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By Michele Waslin

In the absence of Congressional action on the DREAM Act, advocates and DREAMers have increasingly turned to the White House to help them secure temporary protection from removal. This week, DREAMERS got a huge boost from 96 law professors who sent a letter to President Obama outlining the extensive authority under law that his administration holds to halt deportations of DREAMers.

The administration already has guidelines for exercising prosecutorial discretion on an individual case-by-case basis, and has previously indicated that DREAMers fell within the parameters of these guidelines. But numerous DREAMers continue to be placed in immigration proceedings, leading many advocates to call, for more decisive action for DREAMers as a whole. The letter from the law professors outlined three alternatives to deportation that the administration could adopt for DREAMers:
   

  • Deferred action, which represents a decision to formally decline to prosecute an immigration case for a period of time.  During the period of deferred action, the immigrant may apply for work authorization;
       
  • Parole-in-place, which  allows the Administration to temporarily permit an individual to enter the United States without formally admitting that person, even in cases where the person already entered the U.S. without permission Past presidents have used their parole authority to parole Cubans and Haitian orphans. Currently the spouses and children of U.S. citizens serving in the military are paroled. People granted parole can apply for work authorization.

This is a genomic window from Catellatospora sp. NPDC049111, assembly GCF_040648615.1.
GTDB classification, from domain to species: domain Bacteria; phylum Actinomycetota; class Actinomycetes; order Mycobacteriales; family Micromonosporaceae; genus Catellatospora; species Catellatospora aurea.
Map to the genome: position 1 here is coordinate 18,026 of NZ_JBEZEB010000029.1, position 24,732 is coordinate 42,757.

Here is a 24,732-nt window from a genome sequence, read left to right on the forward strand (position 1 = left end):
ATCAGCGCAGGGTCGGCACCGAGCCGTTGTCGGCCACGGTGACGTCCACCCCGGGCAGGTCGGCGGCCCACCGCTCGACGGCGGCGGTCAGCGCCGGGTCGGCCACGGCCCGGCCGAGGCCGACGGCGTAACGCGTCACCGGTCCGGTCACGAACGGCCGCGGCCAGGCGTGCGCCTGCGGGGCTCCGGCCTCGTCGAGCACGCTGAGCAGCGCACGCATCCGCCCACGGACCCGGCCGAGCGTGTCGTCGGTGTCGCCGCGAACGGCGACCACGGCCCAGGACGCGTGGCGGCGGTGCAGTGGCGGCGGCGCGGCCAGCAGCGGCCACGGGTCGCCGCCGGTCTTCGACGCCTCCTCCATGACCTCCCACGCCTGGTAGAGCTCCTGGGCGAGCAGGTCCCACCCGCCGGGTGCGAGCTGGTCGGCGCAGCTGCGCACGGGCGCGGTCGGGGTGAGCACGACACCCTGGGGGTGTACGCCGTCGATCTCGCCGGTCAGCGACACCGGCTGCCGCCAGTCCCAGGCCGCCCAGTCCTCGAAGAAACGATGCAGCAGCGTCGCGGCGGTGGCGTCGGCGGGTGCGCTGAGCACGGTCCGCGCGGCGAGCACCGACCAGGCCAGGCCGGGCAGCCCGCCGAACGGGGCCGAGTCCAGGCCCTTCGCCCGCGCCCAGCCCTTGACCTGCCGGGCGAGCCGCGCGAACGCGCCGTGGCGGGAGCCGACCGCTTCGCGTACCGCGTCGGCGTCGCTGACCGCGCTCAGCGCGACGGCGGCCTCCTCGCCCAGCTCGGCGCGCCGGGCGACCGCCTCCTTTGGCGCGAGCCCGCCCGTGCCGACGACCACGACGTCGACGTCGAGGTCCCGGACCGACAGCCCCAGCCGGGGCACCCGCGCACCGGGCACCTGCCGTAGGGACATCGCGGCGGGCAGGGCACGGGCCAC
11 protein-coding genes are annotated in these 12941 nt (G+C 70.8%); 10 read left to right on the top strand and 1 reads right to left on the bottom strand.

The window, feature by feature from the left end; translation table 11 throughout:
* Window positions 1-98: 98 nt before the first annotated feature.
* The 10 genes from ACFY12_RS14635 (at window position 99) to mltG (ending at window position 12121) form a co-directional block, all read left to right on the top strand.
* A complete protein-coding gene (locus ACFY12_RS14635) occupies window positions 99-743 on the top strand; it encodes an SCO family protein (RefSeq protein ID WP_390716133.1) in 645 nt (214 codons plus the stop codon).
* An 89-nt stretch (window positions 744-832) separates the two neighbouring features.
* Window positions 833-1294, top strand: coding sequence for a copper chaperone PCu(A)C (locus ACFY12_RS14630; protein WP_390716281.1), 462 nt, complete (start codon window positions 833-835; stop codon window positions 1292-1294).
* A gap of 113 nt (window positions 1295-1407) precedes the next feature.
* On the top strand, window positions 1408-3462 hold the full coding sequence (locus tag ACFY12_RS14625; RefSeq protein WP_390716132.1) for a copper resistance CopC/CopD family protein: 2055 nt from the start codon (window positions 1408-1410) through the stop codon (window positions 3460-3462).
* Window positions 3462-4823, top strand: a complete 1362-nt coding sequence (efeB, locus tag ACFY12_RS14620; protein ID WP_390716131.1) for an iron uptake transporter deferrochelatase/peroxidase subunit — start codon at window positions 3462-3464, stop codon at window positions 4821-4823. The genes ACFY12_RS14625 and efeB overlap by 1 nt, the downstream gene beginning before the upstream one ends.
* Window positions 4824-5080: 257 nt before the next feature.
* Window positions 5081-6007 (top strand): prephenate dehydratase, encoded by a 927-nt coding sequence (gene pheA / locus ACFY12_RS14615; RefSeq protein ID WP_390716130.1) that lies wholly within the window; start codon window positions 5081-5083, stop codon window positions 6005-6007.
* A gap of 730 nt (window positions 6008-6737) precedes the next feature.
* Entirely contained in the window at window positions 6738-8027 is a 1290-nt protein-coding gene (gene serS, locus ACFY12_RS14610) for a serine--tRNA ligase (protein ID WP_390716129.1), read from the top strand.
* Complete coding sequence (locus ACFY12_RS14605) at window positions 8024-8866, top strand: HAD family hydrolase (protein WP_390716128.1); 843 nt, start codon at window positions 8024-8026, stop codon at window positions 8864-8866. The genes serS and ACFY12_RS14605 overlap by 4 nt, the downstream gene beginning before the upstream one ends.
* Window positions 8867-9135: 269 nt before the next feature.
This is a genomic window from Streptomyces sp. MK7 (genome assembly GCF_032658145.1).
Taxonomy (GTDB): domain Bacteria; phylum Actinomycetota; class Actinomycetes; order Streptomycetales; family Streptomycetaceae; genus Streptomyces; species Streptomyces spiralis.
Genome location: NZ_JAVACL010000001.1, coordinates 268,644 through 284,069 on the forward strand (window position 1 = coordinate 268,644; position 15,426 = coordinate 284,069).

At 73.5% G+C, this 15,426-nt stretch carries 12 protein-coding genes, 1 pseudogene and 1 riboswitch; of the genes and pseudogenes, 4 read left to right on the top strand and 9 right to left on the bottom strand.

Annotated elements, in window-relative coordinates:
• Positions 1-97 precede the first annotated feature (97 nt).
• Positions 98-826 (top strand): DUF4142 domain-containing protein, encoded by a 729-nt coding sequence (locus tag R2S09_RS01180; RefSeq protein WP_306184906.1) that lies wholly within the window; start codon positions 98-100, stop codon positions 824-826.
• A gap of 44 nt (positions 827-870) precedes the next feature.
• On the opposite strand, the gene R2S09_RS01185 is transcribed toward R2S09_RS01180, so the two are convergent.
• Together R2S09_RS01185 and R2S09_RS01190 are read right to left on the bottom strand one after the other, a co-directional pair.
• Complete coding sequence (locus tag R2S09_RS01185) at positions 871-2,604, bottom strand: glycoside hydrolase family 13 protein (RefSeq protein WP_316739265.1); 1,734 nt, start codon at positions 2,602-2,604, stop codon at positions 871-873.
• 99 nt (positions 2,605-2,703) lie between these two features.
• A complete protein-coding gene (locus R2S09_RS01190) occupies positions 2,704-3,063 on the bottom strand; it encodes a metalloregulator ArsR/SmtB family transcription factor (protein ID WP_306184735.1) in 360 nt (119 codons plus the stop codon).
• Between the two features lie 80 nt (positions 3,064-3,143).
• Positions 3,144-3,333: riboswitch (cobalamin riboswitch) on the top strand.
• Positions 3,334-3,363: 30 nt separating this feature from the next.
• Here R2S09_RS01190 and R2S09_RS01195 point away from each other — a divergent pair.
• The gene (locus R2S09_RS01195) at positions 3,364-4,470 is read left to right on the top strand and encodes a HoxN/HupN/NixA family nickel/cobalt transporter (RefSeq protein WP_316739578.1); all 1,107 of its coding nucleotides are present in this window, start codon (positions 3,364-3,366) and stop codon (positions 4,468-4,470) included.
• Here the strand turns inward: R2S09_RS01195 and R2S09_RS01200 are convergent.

• Deferred Enforced Departure, which has been used to provide relief to nationals of countries where conditions are such that they cannot return to their home countries.

The Obama administration has repeatedly expressed its concern for DREAMers, but has stopped short of offering administrative relief to them as a group. Domestic Policy Council Director Cecilia Muñoz recently reiterated that Congress needs to act:

It is a mistake to think that administrative tools alone are a sufficient remedy.    The Administration hopes to set standards for immigration enforcement that will endure and provide rationality to a necessary and important law enforcement function, and we will always look for ways to strengthen these efforts.   But if we want to address the problem of illegal immigration at its core, Congress needs to accept its responsibility.
Until Congress does so, however, the law permits the administration to offer DREAMers some protection. And by pointing out the long history and bipartisan use of such provisions, the law professors have also made it clear to Congress that the President has been empowered by the law to do just that.
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